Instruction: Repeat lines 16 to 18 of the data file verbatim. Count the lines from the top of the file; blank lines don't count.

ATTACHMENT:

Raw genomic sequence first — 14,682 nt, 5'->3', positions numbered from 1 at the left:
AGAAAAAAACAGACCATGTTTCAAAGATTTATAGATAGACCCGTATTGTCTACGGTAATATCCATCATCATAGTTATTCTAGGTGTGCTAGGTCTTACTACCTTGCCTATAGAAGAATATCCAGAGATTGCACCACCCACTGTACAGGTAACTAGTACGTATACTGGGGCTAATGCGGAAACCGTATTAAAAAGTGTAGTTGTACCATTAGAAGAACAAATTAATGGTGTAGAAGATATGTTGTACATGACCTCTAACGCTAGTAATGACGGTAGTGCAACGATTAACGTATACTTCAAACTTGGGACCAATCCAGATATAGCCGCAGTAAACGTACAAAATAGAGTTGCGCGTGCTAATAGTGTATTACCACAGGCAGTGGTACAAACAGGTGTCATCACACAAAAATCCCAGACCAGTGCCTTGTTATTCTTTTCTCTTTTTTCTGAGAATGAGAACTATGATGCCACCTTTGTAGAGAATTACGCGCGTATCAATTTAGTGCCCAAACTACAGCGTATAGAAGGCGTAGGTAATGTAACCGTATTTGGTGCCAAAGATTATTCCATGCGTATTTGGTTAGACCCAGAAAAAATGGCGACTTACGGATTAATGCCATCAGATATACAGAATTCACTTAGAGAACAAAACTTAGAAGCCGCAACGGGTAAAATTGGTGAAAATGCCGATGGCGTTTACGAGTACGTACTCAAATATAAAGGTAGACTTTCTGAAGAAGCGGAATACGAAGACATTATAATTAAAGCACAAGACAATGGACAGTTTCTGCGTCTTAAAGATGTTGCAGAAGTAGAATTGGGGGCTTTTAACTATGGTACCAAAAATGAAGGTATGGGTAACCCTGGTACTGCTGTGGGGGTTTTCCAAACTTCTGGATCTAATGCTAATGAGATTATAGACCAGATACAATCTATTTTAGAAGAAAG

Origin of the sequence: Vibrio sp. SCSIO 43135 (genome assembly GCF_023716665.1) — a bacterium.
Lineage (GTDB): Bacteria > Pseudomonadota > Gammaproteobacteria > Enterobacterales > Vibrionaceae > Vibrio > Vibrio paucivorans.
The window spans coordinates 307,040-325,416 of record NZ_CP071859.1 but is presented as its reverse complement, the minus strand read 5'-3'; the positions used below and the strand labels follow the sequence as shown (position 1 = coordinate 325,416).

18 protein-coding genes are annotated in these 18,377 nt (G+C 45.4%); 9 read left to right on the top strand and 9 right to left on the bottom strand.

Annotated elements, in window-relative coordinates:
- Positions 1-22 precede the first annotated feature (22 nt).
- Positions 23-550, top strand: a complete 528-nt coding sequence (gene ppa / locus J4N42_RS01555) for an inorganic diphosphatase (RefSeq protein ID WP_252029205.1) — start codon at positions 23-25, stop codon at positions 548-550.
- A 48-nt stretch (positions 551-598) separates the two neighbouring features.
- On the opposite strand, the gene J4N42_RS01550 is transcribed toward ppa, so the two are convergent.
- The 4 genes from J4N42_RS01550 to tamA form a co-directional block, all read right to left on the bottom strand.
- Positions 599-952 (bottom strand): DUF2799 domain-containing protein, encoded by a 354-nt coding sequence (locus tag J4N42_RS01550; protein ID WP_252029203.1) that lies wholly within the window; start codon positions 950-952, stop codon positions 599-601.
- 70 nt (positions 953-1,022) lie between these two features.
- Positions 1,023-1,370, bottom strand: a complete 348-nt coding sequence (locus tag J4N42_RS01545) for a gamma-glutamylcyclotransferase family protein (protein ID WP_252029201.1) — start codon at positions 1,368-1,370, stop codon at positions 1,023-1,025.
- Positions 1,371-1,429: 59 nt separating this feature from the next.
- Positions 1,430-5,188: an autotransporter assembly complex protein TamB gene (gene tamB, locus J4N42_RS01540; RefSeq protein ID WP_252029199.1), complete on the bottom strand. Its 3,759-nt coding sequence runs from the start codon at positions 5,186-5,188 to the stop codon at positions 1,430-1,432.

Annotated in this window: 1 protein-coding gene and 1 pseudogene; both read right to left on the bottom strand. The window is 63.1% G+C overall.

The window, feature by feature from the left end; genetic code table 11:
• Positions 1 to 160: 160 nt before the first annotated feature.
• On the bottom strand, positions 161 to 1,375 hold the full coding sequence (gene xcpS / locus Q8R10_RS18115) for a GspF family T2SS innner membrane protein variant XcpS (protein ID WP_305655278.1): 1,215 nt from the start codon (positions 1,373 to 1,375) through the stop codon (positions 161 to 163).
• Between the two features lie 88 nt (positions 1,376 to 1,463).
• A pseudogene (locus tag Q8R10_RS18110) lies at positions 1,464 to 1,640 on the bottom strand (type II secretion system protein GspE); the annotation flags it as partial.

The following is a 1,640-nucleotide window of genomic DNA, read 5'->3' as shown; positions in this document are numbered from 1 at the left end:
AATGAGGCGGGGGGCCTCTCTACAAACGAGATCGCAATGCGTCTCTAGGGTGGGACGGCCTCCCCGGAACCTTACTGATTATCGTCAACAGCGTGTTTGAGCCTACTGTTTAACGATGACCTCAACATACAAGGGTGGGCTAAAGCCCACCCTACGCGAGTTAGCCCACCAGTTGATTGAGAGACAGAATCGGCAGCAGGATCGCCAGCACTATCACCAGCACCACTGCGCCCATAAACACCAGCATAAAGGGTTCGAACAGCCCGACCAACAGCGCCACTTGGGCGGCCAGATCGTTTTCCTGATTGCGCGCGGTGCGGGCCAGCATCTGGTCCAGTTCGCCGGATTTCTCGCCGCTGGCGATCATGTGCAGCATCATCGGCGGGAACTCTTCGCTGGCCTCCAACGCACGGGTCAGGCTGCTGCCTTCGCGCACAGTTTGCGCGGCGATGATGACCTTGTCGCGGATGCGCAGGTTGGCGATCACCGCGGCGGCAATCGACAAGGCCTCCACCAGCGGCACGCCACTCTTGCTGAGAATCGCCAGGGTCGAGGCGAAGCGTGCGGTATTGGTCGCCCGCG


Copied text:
- Positions 1,371-1,429: 59 nt separating this feature from the next.
- Positions 1,430-5,188: an autotransporter assembly complex protein TamB gene (gene tamB, locus J4N42_RS01540; RefSeq protein ID WP_252029199.1), complete on the bottom strand. Its 3,759-nt coding sequence runs from the start codon at positions 5,186-5,188 to the stop codon at positions 1,430-1,432.

Annotated in this window: 1 protein-coding gene and 1 pseudogene; both read right to left on the bottom strand. The window is 63.1% G+C overall.